The film industry spent $4.1 billion in Georgia during the last fiscal year, Gov. Brian Kemp announced Wednesday.
That was below the $4.4 billion film and television productions spent in the Peach State during the previous fiscal year but above the $4. billion in direct spending the industry posted in fiscal 2021 as Georgia began to emerge from the pandemic.
“Georgia remains a global leader in film, TV, and streaming productions,” Kemp said. “Those who benefit most from the significant growth we’ve seen in this industry over the past couple of decades are hardworking Georgians who fill the many behind-the-camera jobs that come with each project. That’s why we’ve worked hard to attract these and other opportunities for those who call the Peach State home.”
Georgia was an also-ran in terms of the film industry until the General Assembly enacted a lucrative tax credit for film and TV productions back in 2008. The year before the tax credit took effect, the industry generated a comparatively paltry $135 million in direct economic impact.
Since then, production studios have sprung up across the state, including a $200 million facility in Douglasville and a $180 million studio in Forest Park, both of which began construction in fiscal 2023.
Athena Studios, a $60 million investment in Athens, opened its doors last January, while Electric Owl Studios opened the world’s first ground-up LEED Gold-certified studio campus in DeKalb County in June.
During the last fiscal year, Georgia hosted 390 productions including 31 feature films, 55 independent films, 241 television and episodic productions, 40 commercials, and 23 music videos.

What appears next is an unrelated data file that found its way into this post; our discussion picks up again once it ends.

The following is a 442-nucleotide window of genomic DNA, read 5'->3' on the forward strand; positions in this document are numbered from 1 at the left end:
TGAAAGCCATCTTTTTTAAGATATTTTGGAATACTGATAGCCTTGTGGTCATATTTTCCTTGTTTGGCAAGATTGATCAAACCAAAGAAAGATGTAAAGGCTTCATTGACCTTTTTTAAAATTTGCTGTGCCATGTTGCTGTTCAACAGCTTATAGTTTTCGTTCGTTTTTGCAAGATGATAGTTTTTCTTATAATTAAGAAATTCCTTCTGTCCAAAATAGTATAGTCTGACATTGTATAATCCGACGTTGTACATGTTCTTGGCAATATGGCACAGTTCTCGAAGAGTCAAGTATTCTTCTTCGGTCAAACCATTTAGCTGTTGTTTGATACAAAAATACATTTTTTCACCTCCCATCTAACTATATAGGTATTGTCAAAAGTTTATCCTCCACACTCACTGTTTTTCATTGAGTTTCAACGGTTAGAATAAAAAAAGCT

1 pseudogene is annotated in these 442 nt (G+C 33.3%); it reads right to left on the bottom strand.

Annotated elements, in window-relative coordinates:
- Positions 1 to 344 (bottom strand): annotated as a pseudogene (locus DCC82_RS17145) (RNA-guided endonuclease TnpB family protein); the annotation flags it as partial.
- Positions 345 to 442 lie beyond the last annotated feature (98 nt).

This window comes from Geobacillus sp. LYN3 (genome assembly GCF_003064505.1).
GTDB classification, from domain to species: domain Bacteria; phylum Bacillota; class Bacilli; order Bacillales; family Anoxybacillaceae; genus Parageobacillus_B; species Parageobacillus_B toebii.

Lee Thomas, director of the Georgia Film Office, said some of the productions filmed locally will have an impact for decades to come.
“We know that tourists flock to Covington not only because of recent projects like ‘The Vampire Diaries’ but also because five episodes of ‘The Dukes of Hazzard’ were shot there four decades ago,” she said. “In just a few seasons, ‘The Walking Dead’ helped transform Senoia from six storefronts to more than 150 small businesses downtown.
“Beyond the direct spend, it may take years, even decades, to understand the complete economic impact of a project on an area.”
Gaming, esports, and other interactive entertainment projects are also part of the production growth in Georgia but are not included in the film industry’s direct spend totals.
This story comes to Rough Draft via a media partnership with Capitol Beat.